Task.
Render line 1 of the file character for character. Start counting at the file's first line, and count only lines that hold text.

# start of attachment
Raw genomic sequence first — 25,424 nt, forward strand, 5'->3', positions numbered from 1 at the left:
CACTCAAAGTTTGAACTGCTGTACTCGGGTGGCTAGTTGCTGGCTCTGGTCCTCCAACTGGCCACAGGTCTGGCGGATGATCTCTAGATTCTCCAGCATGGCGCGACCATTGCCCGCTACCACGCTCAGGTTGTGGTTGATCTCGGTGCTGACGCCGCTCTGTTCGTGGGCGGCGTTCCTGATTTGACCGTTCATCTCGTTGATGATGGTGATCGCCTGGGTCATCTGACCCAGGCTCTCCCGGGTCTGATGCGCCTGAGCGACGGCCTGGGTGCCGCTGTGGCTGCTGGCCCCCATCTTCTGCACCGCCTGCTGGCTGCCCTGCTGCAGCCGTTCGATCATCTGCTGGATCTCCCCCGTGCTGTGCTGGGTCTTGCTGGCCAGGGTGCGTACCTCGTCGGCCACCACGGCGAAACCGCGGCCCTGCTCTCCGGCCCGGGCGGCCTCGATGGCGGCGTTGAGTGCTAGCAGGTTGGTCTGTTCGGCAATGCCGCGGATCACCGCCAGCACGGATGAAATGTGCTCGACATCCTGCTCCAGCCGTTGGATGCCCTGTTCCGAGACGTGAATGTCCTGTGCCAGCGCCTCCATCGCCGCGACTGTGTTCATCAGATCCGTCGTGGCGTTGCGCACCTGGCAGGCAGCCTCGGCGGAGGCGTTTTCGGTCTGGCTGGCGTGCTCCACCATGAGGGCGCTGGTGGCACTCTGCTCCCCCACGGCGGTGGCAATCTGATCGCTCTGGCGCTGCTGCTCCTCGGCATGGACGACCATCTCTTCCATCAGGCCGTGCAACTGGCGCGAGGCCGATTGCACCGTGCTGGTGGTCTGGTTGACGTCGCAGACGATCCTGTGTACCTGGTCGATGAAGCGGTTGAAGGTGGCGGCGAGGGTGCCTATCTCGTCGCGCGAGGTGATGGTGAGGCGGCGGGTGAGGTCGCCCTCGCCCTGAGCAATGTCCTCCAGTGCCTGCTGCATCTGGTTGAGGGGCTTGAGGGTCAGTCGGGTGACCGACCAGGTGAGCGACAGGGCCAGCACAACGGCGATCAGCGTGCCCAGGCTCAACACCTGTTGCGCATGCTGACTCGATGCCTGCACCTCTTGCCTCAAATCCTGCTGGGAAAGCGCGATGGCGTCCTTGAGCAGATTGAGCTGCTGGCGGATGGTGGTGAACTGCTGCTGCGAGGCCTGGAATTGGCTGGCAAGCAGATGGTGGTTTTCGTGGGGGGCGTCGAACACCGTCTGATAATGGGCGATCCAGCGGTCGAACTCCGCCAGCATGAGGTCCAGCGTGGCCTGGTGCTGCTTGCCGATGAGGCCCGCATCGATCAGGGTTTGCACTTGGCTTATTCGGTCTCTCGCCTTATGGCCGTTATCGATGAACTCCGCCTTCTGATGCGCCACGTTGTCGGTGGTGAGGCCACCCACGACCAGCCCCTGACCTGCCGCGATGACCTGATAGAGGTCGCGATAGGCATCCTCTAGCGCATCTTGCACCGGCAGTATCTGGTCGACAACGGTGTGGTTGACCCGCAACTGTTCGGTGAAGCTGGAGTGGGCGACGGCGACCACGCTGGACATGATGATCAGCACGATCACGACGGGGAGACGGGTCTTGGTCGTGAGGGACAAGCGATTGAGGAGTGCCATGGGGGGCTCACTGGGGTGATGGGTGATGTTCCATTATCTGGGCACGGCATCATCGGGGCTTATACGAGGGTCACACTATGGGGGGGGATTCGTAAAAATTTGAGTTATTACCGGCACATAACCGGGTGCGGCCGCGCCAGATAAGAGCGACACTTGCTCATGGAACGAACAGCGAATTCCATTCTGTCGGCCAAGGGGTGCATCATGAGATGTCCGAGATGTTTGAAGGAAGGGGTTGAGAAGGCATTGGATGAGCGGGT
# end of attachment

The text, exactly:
Raw genomic sequence first — 25,424 nt, forward strand, 5'->3', positions numbered from 1 at the left: